They've also been working on more aggressive passing angles by encouraging tougher throws from Christian Ponder that will be more difficult to defend. While the Vikings are still maintaining an offensive philosophy that is designed to stress a particular zone or player in coverage, they are finding new ways to do so.
Perhaps this additional creativity will manifest itself in a more unpredictable and effective offense or propel Ponder forward in the passing game.
The Vikings have made aggressive schematic moves in training camp and are adding to one of the most creative running offenses in the NFL, despite not having a "running" quarterback.
The Vikings don't implicitly trust rookies.
They firmly believe the mantra that the NFL is a "prove-it" league. Even first-round draft picks consistently have to prove that they deserve to start, going back to finding a veteran quarterback and drafting Christian Ponder.
Harrison Smith moved his way up from third string on a notoriously poor secondary to becoming an impact starter. Among rookies in the Leslie Frazier era, only Matt Kalil started his first day in training camp with the first string.
Right now, Sharrif Floyd is taking snaps with the third team while Xavier Rhodes and Cordarrelle Patterson are with the second team.
There's been some movement since the first day of camp, and in the most recent session, Rhodes was alternating with Josh Robinson on the first team, serving as an outside corner in the first team's nickel snaps.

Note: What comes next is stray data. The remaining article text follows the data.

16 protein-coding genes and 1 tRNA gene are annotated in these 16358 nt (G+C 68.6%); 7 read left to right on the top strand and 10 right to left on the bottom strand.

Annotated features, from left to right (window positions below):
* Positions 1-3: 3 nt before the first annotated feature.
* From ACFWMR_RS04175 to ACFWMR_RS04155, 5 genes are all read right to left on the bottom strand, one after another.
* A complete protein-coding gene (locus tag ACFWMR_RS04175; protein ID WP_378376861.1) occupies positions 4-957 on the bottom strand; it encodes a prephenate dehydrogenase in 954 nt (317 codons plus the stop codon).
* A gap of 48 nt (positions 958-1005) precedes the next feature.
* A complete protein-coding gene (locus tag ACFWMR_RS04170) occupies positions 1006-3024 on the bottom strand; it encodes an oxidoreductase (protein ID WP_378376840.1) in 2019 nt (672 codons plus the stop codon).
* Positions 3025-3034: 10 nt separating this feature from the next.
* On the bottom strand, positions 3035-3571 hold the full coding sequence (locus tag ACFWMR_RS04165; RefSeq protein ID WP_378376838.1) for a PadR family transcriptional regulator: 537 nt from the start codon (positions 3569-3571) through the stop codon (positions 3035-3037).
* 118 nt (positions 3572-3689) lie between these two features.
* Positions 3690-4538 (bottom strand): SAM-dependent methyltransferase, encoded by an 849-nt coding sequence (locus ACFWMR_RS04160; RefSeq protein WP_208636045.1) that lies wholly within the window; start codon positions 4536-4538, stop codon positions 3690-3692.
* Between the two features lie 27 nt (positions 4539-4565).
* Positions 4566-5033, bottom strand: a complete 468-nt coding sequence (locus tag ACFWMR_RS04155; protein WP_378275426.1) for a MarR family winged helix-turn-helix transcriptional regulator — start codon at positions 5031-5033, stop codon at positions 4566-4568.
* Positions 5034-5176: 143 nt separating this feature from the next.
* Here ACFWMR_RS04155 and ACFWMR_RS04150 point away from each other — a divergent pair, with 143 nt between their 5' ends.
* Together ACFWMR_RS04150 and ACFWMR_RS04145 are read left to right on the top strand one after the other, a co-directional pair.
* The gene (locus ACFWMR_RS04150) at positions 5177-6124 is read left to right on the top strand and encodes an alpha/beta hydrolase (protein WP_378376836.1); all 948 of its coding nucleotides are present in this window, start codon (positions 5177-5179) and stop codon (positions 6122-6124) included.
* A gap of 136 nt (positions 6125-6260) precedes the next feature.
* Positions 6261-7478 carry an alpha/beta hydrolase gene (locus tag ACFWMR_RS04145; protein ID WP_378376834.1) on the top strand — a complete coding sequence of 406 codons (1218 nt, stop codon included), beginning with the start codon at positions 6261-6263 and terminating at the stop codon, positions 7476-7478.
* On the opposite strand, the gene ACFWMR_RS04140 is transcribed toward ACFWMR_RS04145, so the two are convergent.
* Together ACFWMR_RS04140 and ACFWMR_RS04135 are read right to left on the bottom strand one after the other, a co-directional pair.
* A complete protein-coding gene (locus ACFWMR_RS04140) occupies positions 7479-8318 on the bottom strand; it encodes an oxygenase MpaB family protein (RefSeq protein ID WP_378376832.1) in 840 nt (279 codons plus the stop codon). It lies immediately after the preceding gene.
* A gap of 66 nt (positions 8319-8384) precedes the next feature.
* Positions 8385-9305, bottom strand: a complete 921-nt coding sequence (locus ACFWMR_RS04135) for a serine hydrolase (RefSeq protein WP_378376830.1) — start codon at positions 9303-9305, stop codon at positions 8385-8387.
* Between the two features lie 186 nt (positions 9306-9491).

Floyd has looked explosive in drills, but the Vikings won't be comfortable moving a lineman up the chart until they see more snaps from him in pads.
That demonstrates accountability and reinforces to rookies that they can't coast because they haven't played a down of NFL football yet.
Erin Henderson has been dogged with questions ever since the Vikings announced before organized team activities that he would play the middle linebacker position.
Not only would this be a transition from what many thought was Henderson's "natural" position at weak-side linebacker, but he hadn't really impressed observers with his play in pass coverage, a more-important responsibility than normal in the Vikings' scheme for their middle linebackers.
But camp has been marked with Henderson's explosive plays and tackling in the backfield, along with more than one pass deflection from the eager linebacker.
Henderson has been making a consistent impact at training camp and all indications are that this will translate to his play during the season.
More than that, he's demonstrated the responsibilities that come with manning the most important position on the defense at middle linebacker, making the calls and adjustments that the defense coordinator calls for and displaying on-field leadership.
There are still concerns that will never fully be addressed until the season starts, particularly because Desmond Bishop—the projected starter at outside linebacker—isn't up to speed on the system and will need to develop chemistry with Henderson as soon as possible.
But for now, Henderson has eased some concerns so that Vikings fans can feel at least a little more confident in filling one of the biggest holes of their defense from last year.